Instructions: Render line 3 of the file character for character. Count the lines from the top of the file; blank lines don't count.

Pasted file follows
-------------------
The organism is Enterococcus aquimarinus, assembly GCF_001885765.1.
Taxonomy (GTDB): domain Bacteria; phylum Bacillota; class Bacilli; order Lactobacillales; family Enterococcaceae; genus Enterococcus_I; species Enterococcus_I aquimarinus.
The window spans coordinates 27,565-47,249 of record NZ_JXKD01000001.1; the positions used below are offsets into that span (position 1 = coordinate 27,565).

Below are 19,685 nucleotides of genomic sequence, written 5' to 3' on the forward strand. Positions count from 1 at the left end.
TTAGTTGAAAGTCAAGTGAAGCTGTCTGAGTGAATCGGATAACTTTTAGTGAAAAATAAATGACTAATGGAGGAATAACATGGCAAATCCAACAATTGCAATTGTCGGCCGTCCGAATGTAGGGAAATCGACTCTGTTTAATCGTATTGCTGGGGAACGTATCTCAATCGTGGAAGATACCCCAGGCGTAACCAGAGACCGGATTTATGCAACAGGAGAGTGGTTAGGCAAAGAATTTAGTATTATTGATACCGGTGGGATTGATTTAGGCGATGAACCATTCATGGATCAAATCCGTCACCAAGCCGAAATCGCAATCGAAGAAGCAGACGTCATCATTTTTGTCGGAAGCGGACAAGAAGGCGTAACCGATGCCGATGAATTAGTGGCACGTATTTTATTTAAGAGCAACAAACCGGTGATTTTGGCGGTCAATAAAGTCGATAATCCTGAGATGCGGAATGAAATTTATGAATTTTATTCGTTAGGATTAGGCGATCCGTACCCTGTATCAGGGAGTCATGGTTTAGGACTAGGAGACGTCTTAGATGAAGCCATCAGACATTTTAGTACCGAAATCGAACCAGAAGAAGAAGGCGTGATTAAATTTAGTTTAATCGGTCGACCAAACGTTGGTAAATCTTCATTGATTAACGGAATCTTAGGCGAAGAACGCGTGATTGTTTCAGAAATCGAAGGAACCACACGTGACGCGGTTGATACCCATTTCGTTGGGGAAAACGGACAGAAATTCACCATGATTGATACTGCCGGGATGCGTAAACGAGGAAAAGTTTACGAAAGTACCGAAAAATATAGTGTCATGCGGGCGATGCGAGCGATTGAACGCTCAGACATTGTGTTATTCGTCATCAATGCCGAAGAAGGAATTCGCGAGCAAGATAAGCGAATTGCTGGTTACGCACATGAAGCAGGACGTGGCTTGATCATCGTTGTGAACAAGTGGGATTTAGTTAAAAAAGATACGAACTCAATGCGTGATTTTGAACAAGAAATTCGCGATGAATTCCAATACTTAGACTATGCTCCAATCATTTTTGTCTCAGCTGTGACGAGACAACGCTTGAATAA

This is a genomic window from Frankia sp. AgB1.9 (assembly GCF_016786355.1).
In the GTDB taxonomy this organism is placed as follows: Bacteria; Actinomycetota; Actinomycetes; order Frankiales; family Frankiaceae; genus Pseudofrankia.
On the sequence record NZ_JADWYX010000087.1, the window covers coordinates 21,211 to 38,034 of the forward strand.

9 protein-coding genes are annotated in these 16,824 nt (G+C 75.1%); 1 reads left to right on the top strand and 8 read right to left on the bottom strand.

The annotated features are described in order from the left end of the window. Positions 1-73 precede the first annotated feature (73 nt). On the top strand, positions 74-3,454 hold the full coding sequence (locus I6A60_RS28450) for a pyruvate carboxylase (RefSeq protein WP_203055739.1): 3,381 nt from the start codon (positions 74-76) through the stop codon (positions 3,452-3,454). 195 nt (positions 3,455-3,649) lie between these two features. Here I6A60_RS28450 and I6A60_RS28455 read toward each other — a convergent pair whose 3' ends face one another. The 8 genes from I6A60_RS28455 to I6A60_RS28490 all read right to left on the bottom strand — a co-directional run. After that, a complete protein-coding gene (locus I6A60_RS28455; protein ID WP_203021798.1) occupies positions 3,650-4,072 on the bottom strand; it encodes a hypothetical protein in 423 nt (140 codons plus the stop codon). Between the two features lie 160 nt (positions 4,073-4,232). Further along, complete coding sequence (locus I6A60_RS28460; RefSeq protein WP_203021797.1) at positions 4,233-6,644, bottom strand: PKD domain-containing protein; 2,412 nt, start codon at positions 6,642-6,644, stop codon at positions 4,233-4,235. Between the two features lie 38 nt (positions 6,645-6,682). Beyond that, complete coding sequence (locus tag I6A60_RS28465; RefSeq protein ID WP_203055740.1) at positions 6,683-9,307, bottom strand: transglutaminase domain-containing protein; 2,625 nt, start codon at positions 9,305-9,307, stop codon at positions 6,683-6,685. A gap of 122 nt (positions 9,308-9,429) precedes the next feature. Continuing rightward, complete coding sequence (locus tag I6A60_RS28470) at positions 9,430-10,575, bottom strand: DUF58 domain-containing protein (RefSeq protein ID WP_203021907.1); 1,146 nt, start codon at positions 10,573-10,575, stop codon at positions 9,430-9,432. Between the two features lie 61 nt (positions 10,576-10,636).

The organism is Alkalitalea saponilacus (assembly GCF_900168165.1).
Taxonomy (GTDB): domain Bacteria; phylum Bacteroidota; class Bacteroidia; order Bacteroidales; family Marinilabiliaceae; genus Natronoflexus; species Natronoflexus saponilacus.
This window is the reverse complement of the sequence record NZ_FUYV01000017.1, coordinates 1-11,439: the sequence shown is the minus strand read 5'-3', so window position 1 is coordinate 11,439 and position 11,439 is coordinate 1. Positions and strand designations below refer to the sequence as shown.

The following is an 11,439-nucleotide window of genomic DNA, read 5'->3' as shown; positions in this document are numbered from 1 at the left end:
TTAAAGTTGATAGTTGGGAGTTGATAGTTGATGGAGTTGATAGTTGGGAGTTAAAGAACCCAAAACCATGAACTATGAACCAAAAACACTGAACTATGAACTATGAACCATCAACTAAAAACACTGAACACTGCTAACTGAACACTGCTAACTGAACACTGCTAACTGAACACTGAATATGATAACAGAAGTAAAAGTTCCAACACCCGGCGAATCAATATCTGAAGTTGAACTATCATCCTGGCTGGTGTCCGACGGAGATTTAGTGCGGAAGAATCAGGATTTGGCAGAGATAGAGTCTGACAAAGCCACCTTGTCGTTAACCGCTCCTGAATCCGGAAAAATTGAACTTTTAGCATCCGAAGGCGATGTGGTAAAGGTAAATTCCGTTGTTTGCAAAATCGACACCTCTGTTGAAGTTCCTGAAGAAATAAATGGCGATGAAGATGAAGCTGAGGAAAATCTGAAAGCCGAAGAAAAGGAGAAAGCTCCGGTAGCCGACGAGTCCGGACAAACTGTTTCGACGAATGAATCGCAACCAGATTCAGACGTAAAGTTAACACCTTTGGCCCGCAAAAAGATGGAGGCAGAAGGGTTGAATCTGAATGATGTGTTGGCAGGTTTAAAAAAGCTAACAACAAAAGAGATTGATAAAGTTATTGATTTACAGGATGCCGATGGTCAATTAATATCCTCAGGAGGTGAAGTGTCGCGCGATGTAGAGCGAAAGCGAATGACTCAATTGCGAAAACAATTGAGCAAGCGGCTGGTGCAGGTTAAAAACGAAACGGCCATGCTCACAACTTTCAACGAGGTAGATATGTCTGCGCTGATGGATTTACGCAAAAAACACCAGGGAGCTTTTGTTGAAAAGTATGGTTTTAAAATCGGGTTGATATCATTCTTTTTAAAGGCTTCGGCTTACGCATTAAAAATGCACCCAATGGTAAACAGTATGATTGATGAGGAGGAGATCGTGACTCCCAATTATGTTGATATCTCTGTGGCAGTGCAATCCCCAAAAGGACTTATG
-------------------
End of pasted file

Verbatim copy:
The window spans coordinates 27,565-47,249 of record NZ_JXKD01000001.1; the positions used below are offsets into that span (position 1 = coordinate 27,565).